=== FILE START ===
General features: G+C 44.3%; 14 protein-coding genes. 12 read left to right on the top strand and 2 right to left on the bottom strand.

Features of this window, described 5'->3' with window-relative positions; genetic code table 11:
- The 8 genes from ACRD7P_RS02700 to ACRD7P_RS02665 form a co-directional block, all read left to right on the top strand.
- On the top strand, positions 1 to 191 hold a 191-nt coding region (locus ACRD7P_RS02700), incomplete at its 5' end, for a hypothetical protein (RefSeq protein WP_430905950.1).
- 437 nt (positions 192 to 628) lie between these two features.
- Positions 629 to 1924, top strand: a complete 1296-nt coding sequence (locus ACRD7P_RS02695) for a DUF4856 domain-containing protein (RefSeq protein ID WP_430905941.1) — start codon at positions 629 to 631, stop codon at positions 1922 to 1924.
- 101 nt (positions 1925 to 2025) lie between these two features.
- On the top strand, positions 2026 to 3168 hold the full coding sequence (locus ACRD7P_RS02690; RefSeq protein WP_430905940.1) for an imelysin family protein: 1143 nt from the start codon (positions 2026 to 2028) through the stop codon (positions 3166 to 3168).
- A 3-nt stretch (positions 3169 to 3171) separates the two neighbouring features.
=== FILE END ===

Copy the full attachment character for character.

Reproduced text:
General features: G+C 44.3%; 14 protein-coding genes. 12 read left to right on the top strand and 2 right to left on the bottom strand.

Features of this window, described 5'->3' with window-relative positions; genetic code table 11:
- The 8 genes from ACRD7P_RS02700 to ACRD7P_RS02665 form a co-directional block, all read left to right on the top strand.
- On the top strand, positions 1 to 191 hold a 191-nt coding region (locus ACRD7P_RS02700), incomplete at its 5' end, for a hypothetical protein (RefSeq protein WP_430905950.1).
- 437 nt (positions 192 to 628) lie between these two features.
- Positions 629 to 1924, top strand: a complete 1296-nt coding sequence (locus ACRD7P_RS02695) for a DUF4856 domain-containing protein (RefSeq protein ID WP_430905941.1) — start codon at positions 629 to 631, stop codon at positions 1922 to 1924.
- 101 nt (positions 1925 to 2025) lie between these two features.
- On the top strand, positions 2026 to 3168 hold the full coding sequence (locus ACRD7P_RS02690; RefSeq protein WP_430905940.1) for an imelysin family protein: 1143 nt from the start codon (positions 2026 to 2028) through the stop codon (positions 3166 to 3168).
- A 3-nt stretch (positions 3169 to 3171) separates the two neighbouring features.